Susanna Heller. Eyes in a Bleak World, 2020
Susanna Heller passed away. This is a shock to anyone who knows her, as life coursed through her person and work with such ferocity it was to encounter full presence. Her dear friends Medrie McPhee, Mira Schor, and Susan Bee posted the news today on social media, which is confirmed with a tribute on the website of Olga Korper, her longtime Canadian gallery. Olga Korper Gallery Link
We met in 1997 when she and Andy Spence hired me at Bennington College as a lecturer (one year) and I brought her to USF as a visiting artist in 2004. She is the only person I know who spoke to the students for two hours, fueled by passion for paint and politics.
But it is her work, the equation of mark and presence, that overpowered me then and now. Drawings covering walls, line as both motion and fact.
Words do not, cannot, suffice and many will be and have been written far more articulate than these, as her closest friends include Medrie McPhee, Mira Schor, Susan Bee, and Tom Knechtel. Here is a link to the 2020 interview with Medrie McPhee and Sharon Butler in Two Coats of Paint just prior to her show at Korper. Endless Strength (Two Coats of Paint). A post about her sketchbooks can be found on Cathy Nan Quinlan's blog here: Talking Pictures (2018) and more from this blog here: Raggedy Anns Foot (2013).
The excerpt below is a chewy gift for thought. You are forever an inspiration, dear Susanna.
If you'd like to see her in action, view this Gorky's Granddaughter studio visit: Heller studio visit -Gorky's GrandDaughter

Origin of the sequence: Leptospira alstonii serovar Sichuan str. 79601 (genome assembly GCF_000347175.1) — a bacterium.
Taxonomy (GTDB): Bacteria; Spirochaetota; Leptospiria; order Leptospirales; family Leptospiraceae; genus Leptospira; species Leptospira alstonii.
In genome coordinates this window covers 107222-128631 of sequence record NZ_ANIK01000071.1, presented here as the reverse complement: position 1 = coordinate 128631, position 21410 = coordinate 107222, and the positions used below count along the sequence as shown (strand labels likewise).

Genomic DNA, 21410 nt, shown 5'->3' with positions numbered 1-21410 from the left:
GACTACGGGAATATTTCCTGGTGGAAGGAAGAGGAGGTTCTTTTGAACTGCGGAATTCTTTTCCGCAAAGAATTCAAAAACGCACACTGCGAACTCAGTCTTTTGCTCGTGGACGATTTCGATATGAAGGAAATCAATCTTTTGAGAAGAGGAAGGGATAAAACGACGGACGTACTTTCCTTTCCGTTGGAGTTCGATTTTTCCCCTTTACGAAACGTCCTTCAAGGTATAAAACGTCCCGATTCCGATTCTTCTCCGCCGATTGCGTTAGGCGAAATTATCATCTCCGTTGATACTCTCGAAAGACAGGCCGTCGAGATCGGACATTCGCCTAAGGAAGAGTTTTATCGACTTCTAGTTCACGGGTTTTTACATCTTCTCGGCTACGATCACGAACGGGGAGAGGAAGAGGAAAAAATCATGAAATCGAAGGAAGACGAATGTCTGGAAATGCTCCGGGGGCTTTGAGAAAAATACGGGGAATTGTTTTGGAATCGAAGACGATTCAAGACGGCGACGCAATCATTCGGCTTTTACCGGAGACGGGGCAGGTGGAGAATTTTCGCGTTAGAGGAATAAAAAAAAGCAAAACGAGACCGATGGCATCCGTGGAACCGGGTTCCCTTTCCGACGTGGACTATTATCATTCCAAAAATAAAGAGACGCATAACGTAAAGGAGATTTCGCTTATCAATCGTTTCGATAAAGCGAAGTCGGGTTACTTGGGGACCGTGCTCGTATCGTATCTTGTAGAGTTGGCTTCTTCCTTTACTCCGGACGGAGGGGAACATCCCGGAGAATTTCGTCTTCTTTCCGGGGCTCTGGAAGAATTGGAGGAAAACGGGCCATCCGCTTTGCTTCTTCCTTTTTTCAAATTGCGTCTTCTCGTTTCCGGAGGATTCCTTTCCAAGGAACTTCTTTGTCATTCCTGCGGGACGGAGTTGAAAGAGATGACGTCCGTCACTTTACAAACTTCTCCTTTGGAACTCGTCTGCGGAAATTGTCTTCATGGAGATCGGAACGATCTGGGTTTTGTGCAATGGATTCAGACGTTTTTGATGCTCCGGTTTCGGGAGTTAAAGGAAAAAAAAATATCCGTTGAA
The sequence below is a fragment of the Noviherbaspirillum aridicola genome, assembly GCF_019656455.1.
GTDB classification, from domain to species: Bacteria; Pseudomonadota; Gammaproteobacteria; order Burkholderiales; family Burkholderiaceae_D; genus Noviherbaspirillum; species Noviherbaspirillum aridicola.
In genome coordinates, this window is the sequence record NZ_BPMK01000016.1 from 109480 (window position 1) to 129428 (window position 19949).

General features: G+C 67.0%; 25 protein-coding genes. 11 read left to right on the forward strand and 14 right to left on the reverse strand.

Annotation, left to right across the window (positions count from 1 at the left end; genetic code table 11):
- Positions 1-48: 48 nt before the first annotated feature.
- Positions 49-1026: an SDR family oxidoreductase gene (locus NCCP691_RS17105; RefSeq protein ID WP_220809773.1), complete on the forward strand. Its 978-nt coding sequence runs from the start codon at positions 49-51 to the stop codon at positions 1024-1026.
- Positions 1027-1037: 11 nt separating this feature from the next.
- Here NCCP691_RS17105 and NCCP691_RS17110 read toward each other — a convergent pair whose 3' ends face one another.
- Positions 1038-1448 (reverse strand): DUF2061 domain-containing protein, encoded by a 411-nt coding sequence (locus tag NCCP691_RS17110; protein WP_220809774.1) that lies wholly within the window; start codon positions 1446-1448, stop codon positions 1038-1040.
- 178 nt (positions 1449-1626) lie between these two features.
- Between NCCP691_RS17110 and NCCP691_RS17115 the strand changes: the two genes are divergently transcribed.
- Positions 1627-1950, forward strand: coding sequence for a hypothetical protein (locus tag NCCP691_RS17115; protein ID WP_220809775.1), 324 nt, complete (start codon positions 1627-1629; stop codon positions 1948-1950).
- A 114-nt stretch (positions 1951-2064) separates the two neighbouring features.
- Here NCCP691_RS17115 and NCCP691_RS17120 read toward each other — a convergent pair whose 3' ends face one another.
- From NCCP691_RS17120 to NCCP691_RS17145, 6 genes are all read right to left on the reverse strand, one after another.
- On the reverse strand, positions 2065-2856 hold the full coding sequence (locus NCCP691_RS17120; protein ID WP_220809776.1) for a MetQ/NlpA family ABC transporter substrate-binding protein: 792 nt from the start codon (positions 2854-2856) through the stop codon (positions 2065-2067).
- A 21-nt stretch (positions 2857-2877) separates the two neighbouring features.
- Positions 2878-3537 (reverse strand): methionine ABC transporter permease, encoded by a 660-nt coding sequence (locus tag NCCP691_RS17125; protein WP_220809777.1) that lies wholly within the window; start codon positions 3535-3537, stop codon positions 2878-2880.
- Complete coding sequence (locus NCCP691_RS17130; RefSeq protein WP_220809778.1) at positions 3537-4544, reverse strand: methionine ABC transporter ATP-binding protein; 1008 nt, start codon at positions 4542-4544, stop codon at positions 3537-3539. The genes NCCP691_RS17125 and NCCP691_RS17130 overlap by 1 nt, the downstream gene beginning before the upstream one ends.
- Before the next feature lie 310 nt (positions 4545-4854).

"MM: I didn’t realize! That’s what I thought was scrap material.
SH: It is. These are all of my materials as well as my paintings. I keep all of my paper. That’s why I love paper palettes, because think about it Sharon, sometimes you need a gestural mark but sometimes you need a kind of static lump that just sits there. It’s like you’re an orchestrator and you need all of the different kinds of sounds together. To me painting is all about the physicality. The presence of you as a viewer and the presence of the thing and the joy of imagination, which, you know I might be speaking Latin here but I don’t really care.
SB: It’s true. I like that, the joy of imagination. Medrie, you’re working on paintings that are very physical, too.
MM: Well, yes! I find it liberating because most of my life as an artist I’ve been bound up with images and I’ve found a way to break from that.
SH: But I think I am too. I’m the only one who thinks that but to me they are absolutely hyperreal.
MM: Well you know, I think that even that as an argument “is it representation or abstraction?” has been put to rest, other than as a short hand for “can this be read?” as an image of something or not. But yeah, Sharon is right. I’ve always been interested in the physicality of paint but I had to find a way of producing it in my own way. "